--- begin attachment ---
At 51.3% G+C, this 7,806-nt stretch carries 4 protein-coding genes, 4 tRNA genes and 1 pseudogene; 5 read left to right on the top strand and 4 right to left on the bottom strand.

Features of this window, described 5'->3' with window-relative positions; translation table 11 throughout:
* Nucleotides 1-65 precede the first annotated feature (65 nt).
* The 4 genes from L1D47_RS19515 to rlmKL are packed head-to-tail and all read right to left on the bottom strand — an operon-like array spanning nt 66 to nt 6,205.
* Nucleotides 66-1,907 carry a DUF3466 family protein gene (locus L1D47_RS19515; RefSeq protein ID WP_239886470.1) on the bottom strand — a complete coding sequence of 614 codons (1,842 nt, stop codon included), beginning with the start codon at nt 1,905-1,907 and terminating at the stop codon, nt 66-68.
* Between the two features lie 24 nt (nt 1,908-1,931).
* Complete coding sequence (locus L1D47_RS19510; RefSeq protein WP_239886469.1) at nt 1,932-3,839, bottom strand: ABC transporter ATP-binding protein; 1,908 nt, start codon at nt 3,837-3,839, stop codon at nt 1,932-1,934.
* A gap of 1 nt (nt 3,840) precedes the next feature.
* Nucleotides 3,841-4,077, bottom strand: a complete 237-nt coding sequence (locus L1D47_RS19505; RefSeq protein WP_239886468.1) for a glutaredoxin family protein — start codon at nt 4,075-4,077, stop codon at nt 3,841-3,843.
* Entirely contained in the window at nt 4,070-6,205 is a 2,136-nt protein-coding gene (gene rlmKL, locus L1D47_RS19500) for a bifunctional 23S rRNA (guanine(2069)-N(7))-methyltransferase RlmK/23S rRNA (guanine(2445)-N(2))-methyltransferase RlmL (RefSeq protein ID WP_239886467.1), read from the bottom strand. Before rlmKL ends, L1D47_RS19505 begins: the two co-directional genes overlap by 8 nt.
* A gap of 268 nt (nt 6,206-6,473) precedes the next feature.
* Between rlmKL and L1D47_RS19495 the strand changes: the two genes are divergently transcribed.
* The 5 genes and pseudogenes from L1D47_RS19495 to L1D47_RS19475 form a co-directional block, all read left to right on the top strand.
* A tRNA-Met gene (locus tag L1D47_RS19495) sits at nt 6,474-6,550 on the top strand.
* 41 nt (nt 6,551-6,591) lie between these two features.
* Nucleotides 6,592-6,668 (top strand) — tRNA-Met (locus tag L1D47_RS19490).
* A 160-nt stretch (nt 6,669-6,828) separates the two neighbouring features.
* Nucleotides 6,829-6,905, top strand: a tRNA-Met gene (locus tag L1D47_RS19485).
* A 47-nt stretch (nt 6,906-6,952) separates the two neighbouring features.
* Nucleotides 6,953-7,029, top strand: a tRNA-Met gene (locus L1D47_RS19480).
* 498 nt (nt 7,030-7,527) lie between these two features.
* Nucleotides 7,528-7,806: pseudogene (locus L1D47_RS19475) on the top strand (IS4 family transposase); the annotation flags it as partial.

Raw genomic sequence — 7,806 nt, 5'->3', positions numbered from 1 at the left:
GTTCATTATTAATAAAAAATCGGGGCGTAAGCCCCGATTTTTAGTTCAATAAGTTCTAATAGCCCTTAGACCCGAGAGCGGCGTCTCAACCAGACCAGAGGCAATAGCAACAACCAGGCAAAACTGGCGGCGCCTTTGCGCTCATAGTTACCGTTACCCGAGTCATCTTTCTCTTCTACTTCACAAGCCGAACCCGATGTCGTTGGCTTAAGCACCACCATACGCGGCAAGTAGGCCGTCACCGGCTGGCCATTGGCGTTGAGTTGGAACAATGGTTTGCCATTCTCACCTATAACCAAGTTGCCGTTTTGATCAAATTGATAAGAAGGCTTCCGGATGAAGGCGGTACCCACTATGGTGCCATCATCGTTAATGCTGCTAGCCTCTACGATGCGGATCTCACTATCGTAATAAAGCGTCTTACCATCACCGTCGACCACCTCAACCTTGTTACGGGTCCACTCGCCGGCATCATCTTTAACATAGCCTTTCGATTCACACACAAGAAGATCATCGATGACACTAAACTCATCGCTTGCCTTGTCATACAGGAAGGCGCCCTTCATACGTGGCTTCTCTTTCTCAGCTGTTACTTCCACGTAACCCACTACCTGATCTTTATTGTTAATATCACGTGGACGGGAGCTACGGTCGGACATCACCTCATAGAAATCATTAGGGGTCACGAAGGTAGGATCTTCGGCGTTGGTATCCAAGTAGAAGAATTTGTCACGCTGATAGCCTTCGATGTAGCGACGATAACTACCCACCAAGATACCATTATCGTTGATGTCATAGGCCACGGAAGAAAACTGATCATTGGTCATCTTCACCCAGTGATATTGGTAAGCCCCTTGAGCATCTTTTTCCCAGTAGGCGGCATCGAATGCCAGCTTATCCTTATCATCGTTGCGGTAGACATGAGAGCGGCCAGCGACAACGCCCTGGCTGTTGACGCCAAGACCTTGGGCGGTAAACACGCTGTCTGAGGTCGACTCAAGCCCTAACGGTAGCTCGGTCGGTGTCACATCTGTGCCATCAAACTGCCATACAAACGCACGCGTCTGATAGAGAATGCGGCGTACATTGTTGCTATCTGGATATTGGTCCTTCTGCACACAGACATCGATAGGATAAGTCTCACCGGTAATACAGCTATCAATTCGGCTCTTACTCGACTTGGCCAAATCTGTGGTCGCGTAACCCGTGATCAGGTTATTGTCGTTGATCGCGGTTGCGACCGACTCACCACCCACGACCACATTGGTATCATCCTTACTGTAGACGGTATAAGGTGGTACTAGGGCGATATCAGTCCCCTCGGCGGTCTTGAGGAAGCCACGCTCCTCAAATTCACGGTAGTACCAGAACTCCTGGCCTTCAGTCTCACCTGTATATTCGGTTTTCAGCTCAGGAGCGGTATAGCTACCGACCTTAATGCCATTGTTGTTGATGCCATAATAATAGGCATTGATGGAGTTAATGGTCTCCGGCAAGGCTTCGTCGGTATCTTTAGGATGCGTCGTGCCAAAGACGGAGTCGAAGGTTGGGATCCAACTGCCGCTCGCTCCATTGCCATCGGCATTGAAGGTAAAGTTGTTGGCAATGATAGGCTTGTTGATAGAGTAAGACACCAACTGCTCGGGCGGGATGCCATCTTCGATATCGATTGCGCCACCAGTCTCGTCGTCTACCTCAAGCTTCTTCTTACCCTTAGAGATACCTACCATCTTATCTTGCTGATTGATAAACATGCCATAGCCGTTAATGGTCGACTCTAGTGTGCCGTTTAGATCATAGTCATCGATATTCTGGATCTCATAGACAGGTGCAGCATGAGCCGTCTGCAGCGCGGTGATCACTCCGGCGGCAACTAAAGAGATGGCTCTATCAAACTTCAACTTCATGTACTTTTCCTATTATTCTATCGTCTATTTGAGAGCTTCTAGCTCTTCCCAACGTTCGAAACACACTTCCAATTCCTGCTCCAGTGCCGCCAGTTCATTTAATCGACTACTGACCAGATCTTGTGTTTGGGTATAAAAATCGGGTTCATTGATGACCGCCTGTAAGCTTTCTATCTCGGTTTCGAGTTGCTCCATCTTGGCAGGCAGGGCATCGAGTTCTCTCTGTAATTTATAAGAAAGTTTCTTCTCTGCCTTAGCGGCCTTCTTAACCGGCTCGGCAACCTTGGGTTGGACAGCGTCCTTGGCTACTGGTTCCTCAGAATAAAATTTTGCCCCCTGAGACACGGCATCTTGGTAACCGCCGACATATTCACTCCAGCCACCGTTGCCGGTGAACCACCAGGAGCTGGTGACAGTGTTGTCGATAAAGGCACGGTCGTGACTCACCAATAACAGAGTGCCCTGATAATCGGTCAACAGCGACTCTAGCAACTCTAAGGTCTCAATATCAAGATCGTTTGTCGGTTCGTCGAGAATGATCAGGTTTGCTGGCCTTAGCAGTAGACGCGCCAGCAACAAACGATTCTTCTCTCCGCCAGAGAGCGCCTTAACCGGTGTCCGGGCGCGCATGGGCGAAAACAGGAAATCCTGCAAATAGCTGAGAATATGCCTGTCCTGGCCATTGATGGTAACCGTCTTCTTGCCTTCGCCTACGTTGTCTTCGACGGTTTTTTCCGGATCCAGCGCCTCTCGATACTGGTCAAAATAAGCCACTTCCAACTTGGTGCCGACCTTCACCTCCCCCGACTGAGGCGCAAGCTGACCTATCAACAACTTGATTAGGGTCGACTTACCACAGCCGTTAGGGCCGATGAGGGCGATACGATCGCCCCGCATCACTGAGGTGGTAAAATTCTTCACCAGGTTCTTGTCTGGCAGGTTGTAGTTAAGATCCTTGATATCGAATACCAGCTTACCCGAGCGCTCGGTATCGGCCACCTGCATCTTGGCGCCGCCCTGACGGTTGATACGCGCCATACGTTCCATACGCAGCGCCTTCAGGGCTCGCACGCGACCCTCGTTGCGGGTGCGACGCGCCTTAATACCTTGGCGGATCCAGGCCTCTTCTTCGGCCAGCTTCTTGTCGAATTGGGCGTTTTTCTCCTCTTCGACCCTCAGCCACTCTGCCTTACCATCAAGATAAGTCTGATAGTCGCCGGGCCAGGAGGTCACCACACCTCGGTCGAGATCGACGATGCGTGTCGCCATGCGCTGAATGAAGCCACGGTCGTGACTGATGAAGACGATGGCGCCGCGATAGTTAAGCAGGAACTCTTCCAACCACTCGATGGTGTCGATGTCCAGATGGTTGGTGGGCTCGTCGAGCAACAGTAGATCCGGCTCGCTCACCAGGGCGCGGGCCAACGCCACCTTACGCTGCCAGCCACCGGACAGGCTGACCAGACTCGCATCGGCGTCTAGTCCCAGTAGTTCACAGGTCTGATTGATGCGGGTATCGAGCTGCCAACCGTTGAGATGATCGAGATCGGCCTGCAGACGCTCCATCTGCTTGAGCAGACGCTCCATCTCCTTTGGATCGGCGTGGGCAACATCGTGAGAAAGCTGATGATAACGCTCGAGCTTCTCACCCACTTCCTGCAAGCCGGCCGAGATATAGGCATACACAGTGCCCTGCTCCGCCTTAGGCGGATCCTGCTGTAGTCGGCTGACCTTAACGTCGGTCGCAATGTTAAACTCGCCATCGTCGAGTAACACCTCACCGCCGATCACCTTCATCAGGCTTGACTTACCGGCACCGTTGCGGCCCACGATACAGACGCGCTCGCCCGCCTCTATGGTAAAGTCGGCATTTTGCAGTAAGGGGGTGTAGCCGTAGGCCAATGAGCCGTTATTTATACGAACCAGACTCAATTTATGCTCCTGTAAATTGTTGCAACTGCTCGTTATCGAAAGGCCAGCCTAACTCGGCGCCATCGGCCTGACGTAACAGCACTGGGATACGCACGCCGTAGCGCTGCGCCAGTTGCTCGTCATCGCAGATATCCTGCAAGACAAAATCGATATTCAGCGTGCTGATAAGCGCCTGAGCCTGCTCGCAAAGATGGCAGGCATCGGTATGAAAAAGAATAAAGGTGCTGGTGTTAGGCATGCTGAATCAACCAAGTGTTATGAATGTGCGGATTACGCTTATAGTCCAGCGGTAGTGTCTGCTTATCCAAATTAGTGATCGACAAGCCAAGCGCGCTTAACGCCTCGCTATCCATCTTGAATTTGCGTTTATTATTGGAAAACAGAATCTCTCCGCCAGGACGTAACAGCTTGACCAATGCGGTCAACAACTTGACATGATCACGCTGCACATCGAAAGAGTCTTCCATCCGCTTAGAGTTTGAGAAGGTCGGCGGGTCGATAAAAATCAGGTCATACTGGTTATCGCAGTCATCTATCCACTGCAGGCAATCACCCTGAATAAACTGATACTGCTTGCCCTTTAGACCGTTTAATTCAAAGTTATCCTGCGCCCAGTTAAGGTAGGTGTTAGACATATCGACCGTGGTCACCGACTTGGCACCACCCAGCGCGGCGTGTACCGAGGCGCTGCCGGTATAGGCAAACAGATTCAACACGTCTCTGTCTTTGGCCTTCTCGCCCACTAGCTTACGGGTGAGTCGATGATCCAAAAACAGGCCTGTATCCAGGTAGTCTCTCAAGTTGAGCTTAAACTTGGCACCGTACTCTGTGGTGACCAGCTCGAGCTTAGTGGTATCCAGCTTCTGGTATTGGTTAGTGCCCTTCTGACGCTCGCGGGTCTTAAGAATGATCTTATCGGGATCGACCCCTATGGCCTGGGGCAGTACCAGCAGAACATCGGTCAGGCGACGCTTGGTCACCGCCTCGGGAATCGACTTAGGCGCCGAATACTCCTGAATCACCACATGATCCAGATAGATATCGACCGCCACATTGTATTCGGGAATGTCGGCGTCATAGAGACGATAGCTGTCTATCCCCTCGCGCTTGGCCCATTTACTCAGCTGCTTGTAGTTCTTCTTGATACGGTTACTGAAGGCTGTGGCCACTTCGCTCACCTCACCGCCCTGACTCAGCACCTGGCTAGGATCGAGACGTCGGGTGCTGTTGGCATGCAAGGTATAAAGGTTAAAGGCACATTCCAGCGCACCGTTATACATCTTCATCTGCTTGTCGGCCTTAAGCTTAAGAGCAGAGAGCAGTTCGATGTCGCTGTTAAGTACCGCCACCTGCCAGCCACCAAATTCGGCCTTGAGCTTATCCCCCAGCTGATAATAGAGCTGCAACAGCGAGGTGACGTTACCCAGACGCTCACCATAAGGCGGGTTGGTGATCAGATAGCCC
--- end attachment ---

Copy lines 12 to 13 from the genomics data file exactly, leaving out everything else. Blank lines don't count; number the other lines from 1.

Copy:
* Between rlmKL and L1D47_RS19495 the strand changes: the two genes are divergently transcribed.
* The 5 genes and pseudogenes from L1D47_RS19495 to L1D47_RS19475 form a co-directional block, all read left to right on the top strand.